The Sierra Nevada subspecies, herlani, of the California Crescent is uncommon and spottily distributed, but its lack of highly visible distinguishing characteristics may result in it being seriously underreported. It almost always co-occurs with the much commoner Mylitta (P. mylitta) and Montana (P. campestris montana) Crescents and can be described as averaging slightly larger than either, with a wing pattern that in detail matches a heavily marked Mylitta, but with the outer half of the wings above (especially the hindwing) with the pattern more or less suppressed as in Montana. I am not sure if I have seen more real herlani misidentified as something else, or the reverse! Along our transect it breeds at Donner, but is never common.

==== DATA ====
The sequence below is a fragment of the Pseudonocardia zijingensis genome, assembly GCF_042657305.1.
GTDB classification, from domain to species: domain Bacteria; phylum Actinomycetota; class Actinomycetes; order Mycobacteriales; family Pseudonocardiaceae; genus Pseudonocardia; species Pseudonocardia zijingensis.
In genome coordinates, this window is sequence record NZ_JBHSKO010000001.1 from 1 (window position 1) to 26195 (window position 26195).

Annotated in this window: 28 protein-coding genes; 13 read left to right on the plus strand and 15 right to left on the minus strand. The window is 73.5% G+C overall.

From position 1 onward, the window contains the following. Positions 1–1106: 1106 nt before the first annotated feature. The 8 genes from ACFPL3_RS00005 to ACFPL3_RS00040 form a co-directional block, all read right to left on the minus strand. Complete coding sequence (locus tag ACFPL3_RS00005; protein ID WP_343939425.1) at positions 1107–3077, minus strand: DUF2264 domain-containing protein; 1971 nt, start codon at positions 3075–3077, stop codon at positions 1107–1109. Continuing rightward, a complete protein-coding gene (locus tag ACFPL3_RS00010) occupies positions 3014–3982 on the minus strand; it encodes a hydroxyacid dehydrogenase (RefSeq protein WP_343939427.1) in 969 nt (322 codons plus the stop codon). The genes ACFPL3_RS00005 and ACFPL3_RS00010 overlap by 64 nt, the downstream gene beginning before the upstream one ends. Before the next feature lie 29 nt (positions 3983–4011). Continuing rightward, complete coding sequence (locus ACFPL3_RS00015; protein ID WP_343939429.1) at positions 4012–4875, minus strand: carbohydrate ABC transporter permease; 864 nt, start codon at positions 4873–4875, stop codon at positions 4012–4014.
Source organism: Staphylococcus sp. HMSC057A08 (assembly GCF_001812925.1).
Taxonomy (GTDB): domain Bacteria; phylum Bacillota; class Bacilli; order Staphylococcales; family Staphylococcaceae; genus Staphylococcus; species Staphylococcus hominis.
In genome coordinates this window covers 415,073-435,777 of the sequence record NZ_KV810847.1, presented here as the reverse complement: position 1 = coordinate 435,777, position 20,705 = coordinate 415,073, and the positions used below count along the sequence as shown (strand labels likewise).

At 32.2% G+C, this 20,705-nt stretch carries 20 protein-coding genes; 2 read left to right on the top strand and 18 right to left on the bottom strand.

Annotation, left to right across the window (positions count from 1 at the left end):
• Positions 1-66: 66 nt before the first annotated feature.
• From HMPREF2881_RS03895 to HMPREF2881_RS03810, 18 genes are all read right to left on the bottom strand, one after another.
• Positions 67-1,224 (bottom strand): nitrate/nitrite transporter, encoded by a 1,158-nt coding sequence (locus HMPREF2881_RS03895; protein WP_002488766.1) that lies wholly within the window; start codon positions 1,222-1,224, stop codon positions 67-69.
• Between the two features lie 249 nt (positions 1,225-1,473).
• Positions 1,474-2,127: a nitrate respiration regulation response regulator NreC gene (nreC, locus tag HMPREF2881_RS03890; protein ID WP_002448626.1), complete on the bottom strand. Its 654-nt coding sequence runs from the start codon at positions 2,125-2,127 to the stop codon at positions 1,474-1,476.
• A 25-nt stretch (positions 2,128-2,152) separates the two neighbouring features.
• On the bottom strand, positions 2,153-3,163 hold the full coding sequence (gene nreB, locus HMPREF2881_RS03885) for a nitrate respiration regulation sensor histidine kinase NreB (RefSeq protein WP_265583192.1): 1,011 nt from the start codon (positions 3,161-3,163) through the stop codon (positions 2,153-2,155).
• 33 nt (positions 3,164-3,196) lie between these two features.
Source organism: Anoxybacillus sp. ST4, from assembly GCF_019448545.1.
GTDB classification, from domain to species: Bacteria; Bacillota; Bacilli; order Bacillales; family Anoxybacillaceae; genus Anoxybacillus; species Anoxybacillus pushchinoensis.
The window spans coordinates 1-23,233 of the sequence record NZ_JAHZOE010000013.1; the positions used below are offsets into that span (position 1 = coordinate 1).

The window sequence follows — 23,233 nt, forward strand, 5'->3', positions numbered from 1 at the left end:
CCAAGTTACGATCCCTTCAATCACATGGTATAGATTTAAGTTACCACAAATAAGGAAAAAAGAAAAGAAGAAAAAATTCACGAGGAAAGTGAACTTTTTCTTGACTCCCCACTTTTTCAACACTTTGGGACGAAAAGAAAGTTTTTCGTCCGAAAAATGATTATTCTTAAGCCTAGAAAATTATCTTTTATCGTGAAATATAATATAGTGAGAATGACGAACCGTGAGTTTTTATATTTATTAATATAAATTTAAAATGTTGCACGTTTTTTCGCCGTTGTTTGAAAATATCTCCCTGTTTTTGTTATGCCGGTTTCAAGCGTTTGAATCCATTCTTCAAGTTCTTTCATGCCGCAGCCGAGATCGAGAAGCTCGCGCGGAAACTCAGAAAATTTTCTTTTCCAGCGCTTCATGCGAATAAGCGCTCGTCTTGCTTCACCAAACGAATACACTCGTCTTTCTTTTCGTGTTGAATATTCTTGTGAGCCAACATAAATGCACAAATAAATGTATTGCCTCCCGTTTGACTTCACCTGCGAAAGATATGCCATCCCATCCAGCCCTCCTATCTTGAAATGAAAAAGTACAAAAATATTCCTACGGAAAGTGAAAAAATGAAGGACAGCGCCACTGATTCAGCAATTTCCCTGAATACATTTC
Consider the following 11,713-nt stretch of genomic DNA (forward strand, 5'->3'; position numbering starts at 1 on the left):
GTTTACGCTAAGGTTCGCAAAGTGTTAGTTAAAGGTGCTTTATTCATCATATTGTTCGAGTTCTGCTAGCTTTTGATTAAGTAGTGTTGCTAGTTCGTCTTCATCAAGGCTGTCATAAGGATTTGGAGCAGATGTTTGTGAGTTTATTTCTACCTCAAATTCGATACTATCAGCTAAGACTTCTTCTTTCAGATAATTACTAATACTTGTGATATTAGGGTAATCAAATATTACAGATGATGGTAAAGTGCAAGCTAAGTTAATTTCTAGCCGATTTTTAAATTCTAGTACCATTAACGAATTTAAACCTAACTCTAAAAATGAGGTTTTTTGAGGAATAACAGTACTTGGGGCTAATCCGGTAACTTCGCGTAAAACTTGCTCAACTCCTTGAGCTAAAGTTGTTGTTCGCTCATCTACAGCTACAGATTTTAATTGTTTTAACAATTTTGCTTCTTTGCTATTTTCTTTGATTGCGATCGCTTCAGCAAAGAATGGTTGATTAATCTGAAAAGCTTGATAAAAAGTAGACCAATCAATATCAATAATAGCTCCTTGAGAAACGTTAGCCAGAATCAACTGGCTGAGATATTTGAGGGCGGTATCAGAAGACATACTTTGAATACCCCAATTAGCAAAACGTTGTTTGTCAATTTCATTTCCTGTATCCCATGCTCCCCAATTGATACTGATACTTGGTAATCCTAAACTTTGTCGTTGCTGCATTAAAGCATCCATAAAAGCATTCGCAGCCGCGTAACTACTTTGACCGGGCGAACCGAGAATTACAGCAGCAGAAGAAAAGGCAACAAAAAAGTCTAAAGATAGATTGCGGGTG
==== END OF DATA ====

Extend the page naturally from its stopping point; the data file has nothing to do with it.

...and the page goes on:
The other subspecies, P. orseis orseis, looks like a very heavily marked Mylitta colored like a P. campestris campestris, and usually co-occurs with both. It is just possible that both subspecies represent stabilized hybrid populations between their respective congeners. However, the two - Mylitta and Campestris - are broadly sympatric elsewhere and have never been known to hybridize.
Herlani occurs along trails or roads through conifer forest, and in clearings or glades, often sitting on or near the ground. It is single-brooded, flying usually in June-July. The larval host plants are Thistles (genus Cirsium), both native and introduced (as in Mylitta).